Date of this Version
Published in Remote Sensing of Drought: Innovative Monitoring Approaches, edited by Brian D. Wardlow, Martha C. Anderson, & James P. Verdin (CRC Press/Taylor & Francis, 2012).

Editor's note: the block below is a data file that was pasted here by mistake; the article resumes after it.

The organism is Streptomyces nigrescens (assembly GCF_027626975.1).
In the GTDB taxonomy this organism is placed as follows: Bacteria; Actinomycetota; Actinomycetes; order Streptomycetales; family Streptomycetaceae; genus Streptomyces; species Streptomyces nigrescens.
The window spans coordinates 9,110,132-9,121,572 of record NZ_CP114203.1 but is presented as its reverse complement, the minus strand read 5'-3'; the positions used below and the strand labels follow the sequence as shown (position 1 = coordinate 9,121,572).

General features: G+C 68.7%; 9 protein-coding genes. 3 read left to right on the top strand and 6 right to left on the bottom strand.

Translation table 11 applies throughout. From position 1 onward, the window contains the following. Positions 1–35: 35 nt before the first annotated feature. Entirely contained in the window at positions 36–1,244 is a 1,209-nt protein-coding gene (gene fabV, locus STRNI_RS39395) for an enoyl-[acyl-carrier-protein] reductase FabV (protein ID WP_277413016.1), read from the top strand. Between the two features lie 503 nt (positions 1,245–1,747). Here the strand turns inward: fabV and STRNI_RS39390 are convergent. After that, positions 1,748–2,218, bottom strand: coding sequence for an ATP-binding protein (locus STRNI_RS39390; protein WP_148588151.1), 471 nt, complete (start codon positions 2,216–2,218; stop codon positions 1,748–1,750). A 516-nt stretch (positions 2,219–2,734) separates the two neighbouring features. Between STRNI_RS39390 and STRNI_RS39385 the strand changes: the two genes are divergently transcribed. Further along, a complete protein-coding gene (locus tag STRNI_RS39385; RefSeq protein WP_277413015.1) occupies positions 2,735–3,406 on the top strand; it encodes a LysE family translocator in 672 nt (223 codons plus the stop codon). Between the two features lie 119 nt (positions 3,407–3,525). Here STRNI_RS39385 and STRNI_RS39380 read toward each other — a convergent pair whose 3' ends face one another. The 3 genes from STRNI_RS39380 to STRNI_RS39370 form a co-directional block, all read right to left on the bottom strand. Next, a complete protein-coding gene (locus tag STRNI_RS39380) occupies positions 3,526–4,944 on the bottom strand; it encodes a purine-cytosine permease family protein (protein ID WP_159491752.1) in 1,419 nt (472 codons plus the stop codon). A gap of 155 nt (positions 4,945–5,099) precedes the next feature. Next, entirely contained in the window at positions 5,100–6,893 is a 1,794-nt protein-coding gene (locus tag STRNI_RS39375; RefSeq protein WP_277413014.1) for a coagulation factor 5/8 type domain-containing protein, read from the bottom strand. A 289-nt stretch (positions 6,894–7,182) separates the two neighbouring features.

Drought is a normal, recurring feature of climate throughout the world, with characteristics and impacts that can vary from region to region. Figure 1.1 illustrates the regular occurrence of drought within the United States between 1895 and 2010 with approximately 14% of the country, on average (plotted by black dotted line), experiencing severe to extreme drought conditions during any given year. Drought conditions can persist in a region for several years, as occurred in the United States in the 1930s, 1950s, and early 2000s, and tree ring and other proxy records confirm that multiple-year droughts are part of the long-term climate history for the United States and most other regions around the world (Woodhouse and Overpeck, 1998; Dai et al., 2004; Jansen et al., 2007). Drought has wide-ranging impacts on many sectors of society (e.g., agriculture, economics, ecosystems services, energy, human health, recreation, and water resources) and ranks among the most costly of all natural disasters. For example, in the United States, drought affects more people than any other hazard (NSTC, 2005) and has resulted in 14 “billion-dollar” events since 1980 totaling more than $180 billion (U.S.) in damages and losses (NCDC, 2011). This amount represents 25% of all losses from billion-dollar weather disasters, including hurricanes and floods. Globally, drought along with other natural disasters affects more than 255 million people each year (Guha-Sapir et al., 2004), with an estimated $932 billion (U.S.) in losses since 2001 in the 42 countries ranked highest by the United Nations in terms of the combination of life expectancy, education, and income (Guha-Sapir, 2011). In developing nations, drought impacts can transcend economic losses, triggering severe famine and potentially human mortality.